Prevención con Dieta Mediterránea Network RD 06/0045, Instituto de Salud Carlos III, Spanish Government, Madrid, Spain. mamartinez@unav.esNo affiliation info availableNo affiliation info availableNo affiliation info availableNo affiliation info availableNo affiliation info availableNo affiliation info availableNo affiliation info availableNo affiliation info availableNo affiliation info availableNo affiliation info availableNo affiliation info availableNo affiliation info availableNo affiliation info availableNo affiliation info availableNo affiliation info availableNo affiliation info availableNo affiliation info availableNo affiliation info availableNo affiliation info availableNo affiliation info available

Pub Type(s)

Clinical Trial
Journal Article
Research Support, Non-U.S. Gov't

Language

eng

PubMed ID

22905215

Citation

Martínez-González, Miguel Angel, et al. "A 14-item Mediterranean Diet Assessment Tool and Obesity Indexes Among High-risk Subjects: the PREDIMED Trial." PloS One, vol. 7, no. 8, 2012, pp. e43134.
Martínez-González MA, García-Arellano A, Toledo E, et al. A 14-item Mediterranean diet assessment tool and obesity indexes among high-risk subjects: the PREDIMED trial. PLoS ONE. 2012;7(8):e43134.
Martínez-González, M. A., García-Arellano, A., Toledo, E., Salas-Salvadó, J., Buil-Cosiales, P., Corella, D., ... Estruch, R. (2012). A 14-item Mediterranean diet assessment tool and obesity indexes among high-risk subjects: the PREDIMED trial. PloS One, 7(8), pp. e43134.
Martínez-González MA, et al. A 14-item Mediterranean Diet Assessment Tool and Obesity Indexes Among High-risk Subjects: the PREDIMED Trial. PLoS ONE. 2012;7(8):e43134. PubMed PMID: 22905215.
* Article titles in AMA citation format should be in sentence-case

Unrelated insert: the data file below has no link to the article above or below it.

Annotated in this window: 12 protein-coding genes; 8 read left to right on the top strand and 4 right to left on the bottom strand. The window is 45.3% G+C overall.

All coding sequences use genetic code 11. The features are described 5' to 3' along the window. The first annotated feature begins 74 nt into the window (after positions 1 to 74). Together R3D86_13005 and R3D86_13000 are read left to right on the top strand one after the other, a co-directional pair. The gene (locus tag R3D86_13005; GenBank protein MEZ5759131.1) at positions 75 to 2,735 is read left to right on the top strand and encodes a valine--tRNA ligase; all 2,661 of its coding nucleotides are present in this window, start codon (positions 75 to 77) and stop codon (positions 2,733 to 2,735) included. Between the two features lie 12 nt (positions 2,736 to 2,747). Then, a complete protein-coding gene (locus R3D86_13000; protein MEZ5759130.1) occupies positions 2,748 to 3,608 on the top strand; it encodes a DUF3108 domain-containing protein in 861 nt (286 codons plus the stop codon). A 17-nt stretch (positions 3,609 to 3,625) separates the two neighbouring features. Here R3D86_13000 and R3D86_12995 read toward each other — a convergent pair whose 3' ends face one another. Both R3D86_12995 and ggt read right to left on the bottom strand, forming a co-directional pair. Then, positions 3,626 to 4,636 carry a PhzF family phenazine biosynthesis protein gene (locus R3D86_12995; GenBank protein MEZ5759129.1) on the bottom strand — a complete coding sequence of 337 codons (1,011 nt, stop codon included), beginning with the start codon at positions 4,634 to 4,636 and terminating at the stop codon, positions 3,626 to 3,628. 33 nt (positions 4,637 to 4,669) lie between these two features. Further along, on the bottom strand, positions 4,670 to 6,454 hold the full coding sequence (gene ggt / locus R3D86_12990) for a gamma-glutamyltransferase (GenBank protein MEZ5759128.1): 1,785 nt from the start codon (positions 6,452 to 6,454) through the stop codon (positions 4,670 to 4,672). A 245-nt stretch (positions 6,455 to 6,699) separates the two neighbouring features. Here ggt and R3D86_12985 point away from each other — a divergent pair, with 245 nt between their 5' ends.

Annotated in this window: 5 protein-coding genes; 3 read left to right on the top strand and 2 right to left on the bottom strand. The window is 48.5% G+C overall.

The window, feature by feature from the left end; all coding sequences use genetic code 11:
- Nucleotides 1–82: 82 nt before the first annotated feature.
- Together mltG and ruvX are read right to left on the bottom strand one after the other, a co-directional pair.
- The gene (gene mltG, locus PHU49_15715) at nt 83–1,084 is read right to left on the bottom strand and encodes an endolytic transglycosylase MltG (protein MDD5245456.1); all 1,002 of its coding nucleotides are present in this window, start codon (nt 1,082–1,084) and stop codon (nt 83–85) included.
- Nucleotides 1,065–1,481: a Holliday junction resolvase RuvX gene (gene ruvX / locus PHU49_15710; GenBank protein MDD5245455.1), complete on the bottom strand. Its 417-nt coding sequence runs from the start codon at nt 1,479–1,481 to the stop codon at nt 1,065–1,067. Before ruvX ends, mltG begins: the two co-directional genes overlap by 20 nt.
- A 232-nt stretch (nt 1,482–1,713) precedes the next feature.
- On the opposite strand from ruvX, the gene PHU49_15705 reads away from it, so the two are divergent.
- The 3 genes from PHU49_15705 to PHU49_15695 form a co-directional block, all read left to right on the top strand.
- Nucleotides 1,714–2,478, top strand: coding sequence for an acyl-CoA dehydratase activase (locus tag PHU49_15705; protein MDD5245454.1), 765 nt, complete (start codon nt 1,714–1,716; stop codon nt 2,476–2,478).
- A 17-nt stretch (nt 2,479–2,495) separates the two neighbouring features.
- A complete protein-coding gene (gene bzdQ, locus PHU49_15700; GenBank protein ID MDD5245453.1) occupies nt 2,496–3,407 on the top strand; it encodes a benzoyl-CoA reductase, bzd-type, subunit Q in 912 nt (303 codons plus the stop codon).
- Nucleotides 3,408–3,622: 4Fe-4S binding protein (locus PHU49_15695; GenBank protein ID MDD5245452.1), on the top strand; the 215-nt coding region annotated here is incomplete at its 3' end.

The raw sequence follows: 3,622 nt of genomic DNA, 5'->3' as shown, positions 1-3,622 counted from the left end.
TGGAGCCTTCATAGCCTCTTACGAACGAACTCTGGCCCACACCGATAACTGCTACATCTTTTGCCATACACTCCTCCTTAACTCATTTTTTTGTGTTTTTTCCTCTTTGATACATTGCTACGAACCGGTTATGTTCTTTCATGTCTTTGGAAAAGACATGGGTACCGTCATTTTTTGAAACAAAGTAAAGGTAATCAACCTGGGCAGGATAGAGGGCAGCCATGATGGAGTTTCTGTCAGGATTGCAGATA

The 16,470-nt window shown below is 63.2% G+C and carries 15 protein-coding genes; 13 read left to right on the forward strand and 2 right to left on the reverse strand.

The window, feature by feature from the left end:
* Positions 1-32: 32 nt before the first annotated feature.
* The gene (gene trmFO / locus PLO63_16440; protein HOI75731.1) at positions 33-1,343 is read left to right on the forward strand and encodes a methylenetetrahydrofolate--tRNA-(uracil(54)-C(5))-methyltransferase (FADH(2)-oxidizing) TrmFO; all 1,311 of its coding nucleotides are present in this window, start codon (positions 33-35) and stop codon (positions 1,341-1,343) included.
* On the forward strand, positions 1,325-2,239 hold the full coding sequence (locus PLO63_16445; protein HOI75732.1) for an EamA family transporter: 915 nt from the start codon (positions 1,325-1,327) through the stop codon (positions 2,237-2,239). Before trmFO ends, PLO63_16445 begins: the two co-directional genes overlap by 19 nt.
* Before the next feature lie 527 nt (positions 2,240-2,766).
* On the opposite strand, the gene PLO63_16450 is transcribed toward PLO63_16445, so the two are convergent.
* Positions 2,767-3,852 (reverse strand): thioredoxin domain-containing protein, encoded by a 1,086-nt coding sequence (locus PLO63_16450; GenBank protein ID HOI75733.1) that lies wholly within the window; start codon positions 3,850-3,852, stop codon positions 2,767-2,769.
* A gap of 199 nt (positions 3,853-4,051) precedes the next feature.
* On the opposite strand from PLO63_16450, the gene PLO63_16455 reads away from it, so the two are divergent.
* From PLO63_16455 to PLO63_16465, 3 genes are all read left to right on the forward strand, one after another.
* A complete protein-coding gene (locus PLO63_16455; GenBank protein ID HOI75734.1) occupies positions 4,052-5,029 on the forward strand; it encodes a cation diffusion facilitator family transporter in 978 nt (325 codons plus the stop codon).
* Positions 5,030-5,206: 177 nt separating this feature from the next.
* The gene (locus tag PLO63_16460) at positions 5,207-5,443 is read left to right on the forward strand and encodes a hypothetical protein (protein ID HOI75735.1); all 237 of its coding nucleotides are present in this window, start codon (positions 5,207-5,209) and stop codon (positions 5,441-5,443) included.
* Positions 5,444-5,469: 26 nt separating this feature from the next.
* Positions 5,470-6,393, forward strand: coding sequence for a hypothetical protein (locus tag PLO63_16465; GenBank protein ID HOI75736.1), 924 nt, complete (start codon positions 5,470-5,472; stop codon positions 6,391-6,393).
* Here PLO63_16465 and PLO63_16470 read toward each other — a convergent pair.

TY - JOUR T1 - A 14-item Mediterranean diet assessment tool and obesity indexes among high-risk subjects: the PREDIMED trial. AU - Martínez-González,Miguel Angel, AU - García-Arellano,Ana, AU - Toledo,Estefanía, AU - Salas-Salvadó,Jordi, AU - Buil-Cosiales,Pilar, AU - Corella,Dolores, AU - Covas,Maria Isabel, AU - Schröder,Helmut, AU - Arós,Fernando, AU - Gómez-Gracia,Enrique, AU - Fiol,Miquel, AU - Ruiz-Gutiérrez,Valentina, AU - Lapetra,José, AU - Lamuela-Raventos,Rosa Maria, AU - Serra-Majem,Lluís, AU - Pintó,Xavier, AU - Muñoz,Miguel Angel, AU - Wärnberg,Julia, AU - Ros,Emilio, AU - Estruch,Ramón, AU - ,, Y1 - 2012/08/14/ PY - 2012/03/20/received PY - 2012/07/17/accepted PY - 2012/8/21/entrez PY - 2012/8/21/pubmed PY - 2013/2/12/medline SP - e43134 EP - e43134 JF - PloS one JO - PLoS ONE VL - 7 IS - 8 N2 - OBJECTIVE: Independently of total caloric intake, a better quality of the diet (for example, conformity to the Mediterranean diet) is associated with lower obesity risk. It is unclear whether a brief dietary assessment tool, instead of full-length comprehensive methods, can also capture this association. In addition to reduced costs, a brief tool has the interesting advantage of allowing immediate feedback to participants in interventional studies. Another relevant question is which individual items of such a brief tool are responsible for this association. We examined these associations using a 14-item tool of adherence to the Mediterranean diet as exposure and body mass index, waist circumference and waist-to-height ratio (WHtR) as outcomes. DESIGN: Cross-sectional assessment of all participants in the "PREvención con DIeta MEDiterránea" (PREDIMED) trial. SUBJECTS: 7,447 participants (55-80 years, 57% women) free of cardiovascular disease, but with either type 2 diabetes or ≥ 3 cardiovascular risk factors. Trained dietitians used both a validated 14-item questionnaire and a full-length validated 137-item food frequency questionnaire to assess dietary habits. Trained nurses measured weight, height and waist circumference. RESULTS: Strong inverse linear associations between the 14-item tool and all adiposity indexes were found. For a two-point increment in the 14-item score, the multivariable-adjusted differences in WHtR were -0.0066 (95% confidence interval, -0.0088 to -0.0049) for women and -0.0059 (-0.0079 to -0.0038) for men. The multivariable-adjusted odds ratio for a WHtR>0.6 in participants scoring ≥ 10 points versus ≤ 7 points was 0.68 (0.57 to 0.80) for women and 0.66 (0.54 to 0.80) for men. High consumption of nuts and low consumption of sweetened/carbonated beverages presented the strongest inverse associations with abdominal obesity. CONCLUSIONS: A brief 14-item tool was able to capture a strong monotonic inverse association between adherence to a good quality dietary pattern (Mediterranean diet) and obesity indexes in a population of adults at high cardiovascular risk. SN - 1932-6203 UR - https://www.unboundmedicine.com/medline/citation/22905215/A_14_item_Mediterranean_diet_assessment_tool_and_obesity_indexes_among_high_risk_subjects:_the_PREDIMED_trial_ L2 - http://dx.plos.org/10.1371/journal.pone.0043134 DB - PRIME DP - Unbound Medicine ER -